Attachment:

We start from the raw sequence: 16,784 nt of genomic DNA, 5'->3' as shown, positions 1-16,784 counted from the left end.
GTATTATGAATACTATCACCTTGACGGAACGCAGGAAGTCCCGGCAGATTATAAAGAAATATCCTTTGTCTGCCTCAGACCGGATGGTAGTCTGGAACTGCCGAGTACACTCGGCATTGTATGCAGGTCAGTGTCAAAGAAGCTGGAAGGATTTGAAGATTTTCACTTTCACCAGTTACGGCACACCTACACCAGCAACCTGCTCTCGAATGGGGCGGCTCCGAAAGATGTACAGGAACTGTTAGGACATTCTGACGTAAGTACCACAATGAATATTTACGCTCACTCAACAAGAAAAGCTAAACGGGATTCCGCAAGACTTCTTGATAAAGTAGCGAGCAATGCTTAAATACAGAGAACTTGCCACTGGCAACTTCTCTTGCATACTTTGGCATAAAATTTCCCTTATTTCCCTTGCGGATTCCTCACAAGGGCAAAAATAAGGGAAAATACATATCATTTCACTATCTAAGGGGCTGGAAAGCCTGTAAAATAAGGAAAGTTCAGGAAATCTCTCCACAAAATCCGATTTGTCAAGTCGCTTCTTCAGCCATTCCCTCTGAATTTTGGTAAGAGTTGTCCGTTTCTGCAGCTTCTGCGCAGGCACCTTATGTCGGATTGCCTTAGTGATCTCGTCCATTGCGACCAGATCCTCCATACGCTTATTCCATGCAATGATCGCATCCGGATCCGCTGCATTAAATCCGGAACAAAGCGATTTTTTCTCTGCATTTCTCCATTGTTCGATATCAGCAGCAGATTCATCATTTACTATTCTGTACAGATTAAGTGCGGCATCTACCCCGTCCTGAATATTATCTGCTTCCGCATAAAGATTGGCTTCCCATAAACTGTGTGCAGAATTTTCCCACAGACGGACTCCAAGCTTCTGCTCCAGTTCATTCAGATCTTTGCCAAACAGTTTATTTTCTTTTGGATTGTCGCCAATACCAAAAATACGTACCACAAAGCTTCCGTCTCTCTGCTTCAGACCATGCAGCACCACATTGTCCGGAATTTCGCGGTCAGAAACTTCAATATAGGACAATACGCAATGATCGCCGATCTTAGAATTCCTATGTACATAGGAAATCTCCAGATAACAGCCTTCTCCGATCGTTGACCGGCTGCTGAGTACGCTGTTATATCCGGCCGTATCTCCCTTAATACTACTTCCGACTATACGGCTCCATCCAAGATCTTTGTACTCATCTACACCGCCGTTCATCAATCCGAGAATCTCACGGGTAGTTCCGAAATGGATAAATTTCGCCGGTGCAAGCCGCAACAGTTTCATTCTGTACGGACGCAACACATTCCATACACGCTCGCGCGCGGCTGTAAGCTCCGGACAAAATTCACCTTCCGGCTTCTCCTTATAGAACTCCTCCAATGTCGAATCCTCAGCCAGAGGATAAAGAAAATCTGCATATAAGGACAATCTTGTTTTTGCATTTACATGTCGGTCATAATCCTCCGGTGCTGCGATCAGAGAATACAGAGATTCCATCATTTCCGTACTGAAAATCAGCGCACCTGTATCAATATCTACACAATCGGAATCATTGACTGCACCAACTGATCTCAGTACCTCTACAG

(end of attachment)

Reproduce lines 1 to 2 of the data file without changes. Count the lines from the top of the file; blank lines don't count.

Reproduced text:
We start from the raw sequence: 16,784 nt of genomic DNA, 5'->3' as shown, positions 1-16,784 counted from the left end.
GTATTATGAATACTATCACCTTGACGGAACGCAGGAAGTCCCGGCAGATTATAAAGAAATATCCTTTGTCTGCCTCAGACCGGATGGTAGTCTGGAACTGCCGAGTACACTCGGCATTGTATGCAGGTCAGTGTCAAAGAAGCTGGAAGGATTTGAAGATTTTCACTTTCACCAGTTACGGCACACCTACACCAGCAACCTGCTCTCGAATGGGGCGGCTCCGAAAGATGTACAGGAACTGTTAGGACATTCTGACGTAAGTACCACAATGAATATTTACGCTCACTCAACAAGAAAAGCTAAACGGGATTCCGCAAGACTTCTTGATAAAGTAGCGAGCAATGCTTAAATACAGAGAACTTGCCACTGGCAACTTCTCTTGCATACTTTGGCATAAAATTTCCCTTATTTCCCTTGCGGATTCCTCACAAGGGCAAAAATAAGGGAAAATACATATCATTTCACTATCTAAGGGGCTGGAAAGCCTGTAAAATAAGGAAAGTTCAGGAAATCTCTCCACAAAATCCGATTTGTCAAGTCGCTTCTTCAGCCATTCCCTCTGAATTTTGGTAAGAGTTGTCCGTTTCTGCAGCTTCTGCGCAGGCACCTTATGTCGGATTGCCTTAGTGATCTCGTCCATTGCGACCAGATCCTCCATACGCTTATTCCATGCAATGATCGCATCCGGATCCGCTGCATTAAATCCGGAACAAAGCGATTTTTTCTCTGCATTTCTCCATTGTTCGATATCAGCAGCAGATTCATCATTTACTATTCTGTACAGATTAAGTGCGGCATCTACCCCGTCCTGAATATTATCTGCTTCCGCATAAAGATTGGCTTCCCATAAACTGTGTGCAGAATTTTCCCACAGACGGACTCCAAGCTTCTGCTCCAGTTCATTCAGATCTTTGCCAAACAGTTTATTTTCTTTTGGATTGTCGCCAATACCAAAAATACGTACCACAAAGCTTCCGTCTCTCTGCTTCAGACCATGCAGCACCACATTGTCCGGAATTTCGCGGTCAGAAACTTCAATATAGGACAATACGCAATGATCGCCGATCTTAGAATTCCTATGTACATAGGAAATCTCCAGATAACAGCCTTCTCCGATCGTTGACCGGCTGCTGAGTACGCTGTTATATCCGGCCGTATCTCCCTTAATACTACTTCCGACTATACGGCTCCATCCAAGATCTTTGTACTCATCTACACCGCCGTTCATCAATCCGAGAATCTCACGGGTAGTTCCGAAATGGATAAATTTCGCCGGTGCAAGCCGCAACAGTTTCATTCTGTACGGACGCAACACATTCCATACACGCTCGCGCGCGGCTGTAAGCTCCGGACAAAATTCACCTTCCGGCTTCTCCTTATAGAACTCCTCCAATGTCGAATCCTCAGCCAGAGGATAAAGAAAATCTGCATATAAGGACAATCTTGTTTTTGCATTTACATGTCGGTCATAATCCTCCGGTGCTGCGATCAGAGAATACAGAGATTCCATCATTTCCGTACTGAAAATCAGCGCACCTGTATCAATATCTACACAATCGGAATCATTGACTGCACCAACTGATCTCAGTACCTCTACAG